Kaburu et al. claim to report the first case of lethal violence among wild chimpanzees in which the victim was the incumbent alpha male.  PM was the alpha male of the M-group of chimpanzees in the Malale Mountains National Park in Tanzania when he was killed on October 2, 2011.  He had been the alpha male since 2007.  After a bloody fight between PM and PR, the beta male, PR left.  A weakened PM  was then attacked brutally by a coalition of four other adult males, including two former alpha males (AL and DE).  AL was the alpha male overthrown by PM in 2007.  After the killing, there was a period of social instability.  AL became the alpha male for a short time.  But by November, PR had become the alpha male and is now the alpha male of the M-group.

Kaburu et al. explain this as an opportunistic attempt by AL (the third ranking of 10 adult males) to seize the alpha position once he saw that PM was weakened by the fight with PR, although AL was unable to hold his alpha position for long against the challenge of PR.

When I asked Michael Wilson (a primatologist at the University of Minnesota) about whether there were any other cases of alpha males being killed, he mentioned two cases at Gombe.  Vincent was the alpha male of the Mitumba community at Gombe.  He fell from a tree and severely injured himself.  He lived for another three months before two adult males attacked and killed him.  Michael says he has not yet written a report of this case.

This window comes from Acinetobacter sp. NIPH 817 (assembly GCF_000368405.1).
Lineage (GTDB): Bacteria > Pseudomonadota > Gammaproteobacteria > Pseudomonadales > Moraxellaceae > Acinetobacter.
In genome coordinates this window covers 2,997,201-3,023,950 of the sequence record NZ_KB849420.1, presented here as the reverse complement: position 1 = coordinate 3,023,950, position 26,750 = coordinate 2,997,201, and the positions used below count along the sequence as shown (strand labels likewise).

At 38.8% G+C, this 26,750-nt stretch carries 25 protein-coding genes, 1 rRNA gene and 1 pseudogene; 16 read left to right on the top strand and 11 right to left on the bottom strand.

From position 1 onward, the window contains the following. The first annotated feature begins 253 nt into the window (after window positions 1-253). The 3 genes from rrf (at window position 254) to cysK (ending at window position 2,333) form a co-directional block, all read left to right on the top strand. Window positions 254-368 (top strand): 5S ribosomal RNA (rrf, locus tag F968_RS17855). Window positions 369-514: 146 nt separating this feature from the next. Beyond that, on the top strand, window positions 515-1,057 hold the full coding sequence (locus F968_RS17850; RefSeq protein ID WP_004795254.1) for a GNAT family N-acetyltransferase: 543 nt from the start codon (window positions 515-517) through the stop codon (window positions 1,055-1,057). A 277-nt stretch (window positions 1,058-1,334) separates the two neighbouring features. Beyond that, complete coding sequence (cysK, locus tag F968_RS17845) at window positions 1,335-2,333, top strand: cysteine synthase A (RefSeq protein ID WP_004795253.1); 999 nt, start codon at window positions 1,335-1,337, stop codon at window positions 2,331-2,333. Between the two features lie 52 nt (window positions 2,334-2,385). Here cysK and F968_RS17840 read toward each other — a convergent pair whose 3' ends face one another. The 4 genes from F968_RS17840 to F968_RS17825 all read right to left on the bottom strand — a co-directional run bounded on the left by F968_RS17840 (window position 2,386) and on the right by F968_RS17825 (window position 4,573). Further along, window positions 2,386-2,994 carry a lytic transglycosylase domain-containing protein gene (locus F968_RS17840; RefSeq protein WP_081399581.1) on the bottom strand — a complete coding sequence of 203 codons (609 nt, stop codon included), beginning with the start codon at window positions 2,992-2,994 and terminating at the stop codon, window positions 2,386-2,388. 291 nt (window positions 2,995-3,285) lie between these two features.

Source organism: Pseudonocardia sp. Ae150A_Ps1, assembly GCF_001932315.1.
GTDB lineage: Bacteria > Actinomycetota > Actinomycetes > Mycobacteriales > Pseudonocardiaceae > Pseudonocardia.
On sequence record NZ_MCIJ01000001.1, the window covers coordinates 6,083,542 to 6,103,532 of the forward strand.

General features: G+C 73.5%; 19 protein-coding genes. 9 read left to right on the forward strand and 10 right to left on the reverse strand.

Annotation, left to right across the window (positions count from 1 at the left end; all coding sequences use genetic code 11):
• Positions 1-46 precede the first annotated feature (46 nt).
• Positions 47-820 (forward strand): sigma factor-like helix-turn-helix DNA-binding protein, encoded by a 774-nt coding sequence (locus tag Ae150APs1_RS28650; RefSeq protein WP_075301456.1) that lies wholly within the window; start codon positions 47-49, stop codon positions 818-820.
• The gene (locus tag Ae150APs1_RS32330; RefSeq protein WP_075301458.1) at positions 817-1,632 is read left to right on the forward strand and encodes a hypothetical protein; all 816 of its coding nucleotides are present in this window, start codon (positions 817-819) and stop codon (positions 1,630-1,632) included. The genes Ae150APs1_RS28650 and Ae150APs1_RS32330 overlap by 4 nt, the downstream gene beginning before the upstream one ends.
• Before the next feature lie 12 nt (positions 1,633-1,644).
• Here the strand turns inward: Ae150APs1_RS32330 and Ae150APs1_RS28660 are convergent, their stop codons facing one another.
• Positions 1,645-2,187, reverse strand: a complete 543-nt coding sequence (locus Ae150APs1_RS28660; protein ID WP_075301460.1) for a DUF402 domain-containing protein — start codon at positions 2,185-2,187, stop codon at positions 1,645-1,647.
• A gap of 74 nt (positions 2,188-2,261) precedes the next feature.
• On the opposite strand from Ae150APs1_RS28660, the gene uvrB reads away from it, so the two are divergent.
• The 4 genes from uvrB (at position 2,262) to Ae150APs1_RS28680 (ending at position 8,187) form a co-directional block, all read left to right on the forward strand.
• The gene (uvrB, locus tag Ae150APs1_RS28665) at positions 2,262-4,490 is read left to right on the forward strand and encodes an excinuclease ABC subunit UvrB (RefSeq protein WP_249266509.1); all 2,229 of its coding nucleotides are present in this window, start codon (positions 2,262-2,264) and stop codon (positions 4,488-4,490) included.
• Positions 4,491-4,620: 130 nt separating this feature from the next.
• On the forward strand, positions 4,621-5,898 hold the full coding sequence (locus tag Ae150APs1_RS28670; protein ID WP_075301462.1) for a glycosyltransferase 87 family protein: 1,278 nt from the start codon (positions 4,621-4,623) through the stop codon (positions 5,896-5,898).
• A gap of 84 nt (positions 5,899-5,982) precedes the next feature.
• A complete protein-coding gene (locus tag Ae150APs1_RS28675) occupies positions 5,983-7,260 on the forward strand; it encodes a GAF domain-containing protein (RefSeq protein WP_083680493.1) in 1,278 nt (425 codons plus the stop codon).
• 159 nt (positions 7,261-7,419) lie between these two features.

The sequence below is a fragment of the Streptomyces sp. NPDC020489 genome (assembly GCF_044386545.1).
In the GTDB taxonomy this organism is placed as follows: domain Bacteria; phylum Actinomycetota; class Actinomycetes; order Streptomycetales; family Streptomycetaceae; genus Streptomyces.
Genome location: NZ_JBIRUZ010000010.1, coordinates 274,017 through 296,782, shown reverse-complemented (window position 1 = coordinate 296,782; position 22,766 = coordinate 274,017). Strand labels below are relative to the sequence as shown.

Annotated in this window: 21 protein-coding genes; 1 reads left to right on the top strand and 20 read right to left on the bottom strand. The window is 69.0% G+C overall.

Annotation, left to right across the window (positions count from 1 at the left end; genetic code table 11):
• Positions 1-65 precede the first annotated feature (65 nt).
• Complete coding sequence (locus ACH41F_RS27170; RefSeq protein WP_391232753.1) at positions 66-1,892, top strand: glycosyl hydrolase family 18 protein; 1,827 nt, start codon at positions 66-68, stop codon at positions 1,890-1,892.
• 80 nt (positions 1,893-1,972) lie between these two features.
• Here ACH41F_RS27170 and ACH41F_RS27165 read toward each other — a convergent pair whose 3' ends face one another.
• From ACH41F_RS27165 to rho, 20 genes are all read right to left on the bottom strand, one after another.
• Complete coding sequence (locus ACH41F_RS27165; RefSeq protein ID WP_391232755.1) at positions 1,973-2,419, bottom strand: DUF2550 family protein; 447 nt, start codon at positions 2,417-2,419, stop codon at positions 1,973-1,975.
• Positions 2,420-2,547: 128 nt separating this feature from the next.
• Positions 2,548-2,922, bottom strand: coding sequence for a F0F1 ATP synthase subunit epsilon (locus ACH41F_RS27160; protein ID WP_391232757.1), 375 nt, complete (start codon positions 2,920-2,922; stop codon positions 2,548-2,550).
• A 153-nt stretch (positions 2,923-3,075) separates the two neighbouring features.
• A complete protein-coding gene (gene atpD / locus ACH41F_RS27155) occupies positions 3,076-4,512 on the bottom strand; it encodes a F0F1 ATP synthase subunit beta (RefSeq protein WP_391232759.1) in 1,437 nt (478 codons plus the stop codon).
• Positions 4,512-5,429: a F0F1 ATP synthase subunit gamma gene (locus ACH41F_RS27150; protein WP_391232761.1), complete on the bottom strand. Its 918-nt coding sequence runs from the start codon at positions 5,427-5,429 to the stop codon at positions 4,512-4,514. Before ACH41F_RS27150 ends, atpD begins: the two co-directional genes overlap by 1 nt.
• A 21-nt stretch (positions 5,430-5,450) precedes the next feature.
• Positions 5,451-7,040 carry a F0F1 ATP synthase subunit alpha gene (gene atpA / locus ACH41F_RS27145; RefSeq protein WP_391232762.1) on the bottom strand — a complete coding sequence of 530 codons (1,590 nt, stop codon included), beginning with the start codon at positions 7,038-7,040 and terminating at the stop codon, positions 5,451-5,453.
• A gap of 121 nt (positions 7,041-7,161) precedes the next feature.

The second case was that of Goblin, another alpha male at Gombe.  He was severely attacked and would have died if a vet had not treated his wounds.  Kaburu et al. mention this case, but they claim that Goblin had been deposed from his alpha position before the attack.

I would like to know more about how common the killing of alpha males might be for chimpanzees and how this compares with the history of political assassinations among human beings.


de Waal, Frans. 1998. Chiampanzee Politics. Revised edition. Baltimore: Johns Hopkins University Press.

Kaburu, Stefano S. K., Sana Inoue, and Nicholas E. Newton-Fisher. 2013. "Death of the Alpha: Within-Community Lethal Violence Among Chimpanzees of the Mahale Mountains National Park." American Journal of Primatology 75:789-797.

Newton-Fisher, Nicholas e. and Melissa Emery Thompson. 2012. "Comparative Evolutionary Perspectives on Violence." In The Oxford Handbook of Evolutionary Perspectives on Violence, Homicide, and War, 41-60. Eds.Todd K. Shackelford and Viviana A. Weekes-Shackelford. Oxford: Oxford University Press.

Some of my posts on chimpanzee politics can be found here, here, here, here, here, and here.


Anonymous said...

Human politics is all about the alpha male confederation trying to hold onto power, and the out-of-power beta males trying take them down and gain power. The beta males usually do it by promising "equality" to the gamma males and getting their support, but they just make themselves the new alpha males. The "right" is the alpha males trying to hold onto power, the "left" are just the beta males trying to take it. Think about how the Russian revolution overthrew the monarchy by promising equality, but just set themselves up as the new elite.

Roger Sweeny said...

Should the last sentence in the second-to-last paragraph read, "Kaburu et al. mention this case, but they claim that GOBLIN had been deposed from his alpha position before the attack."?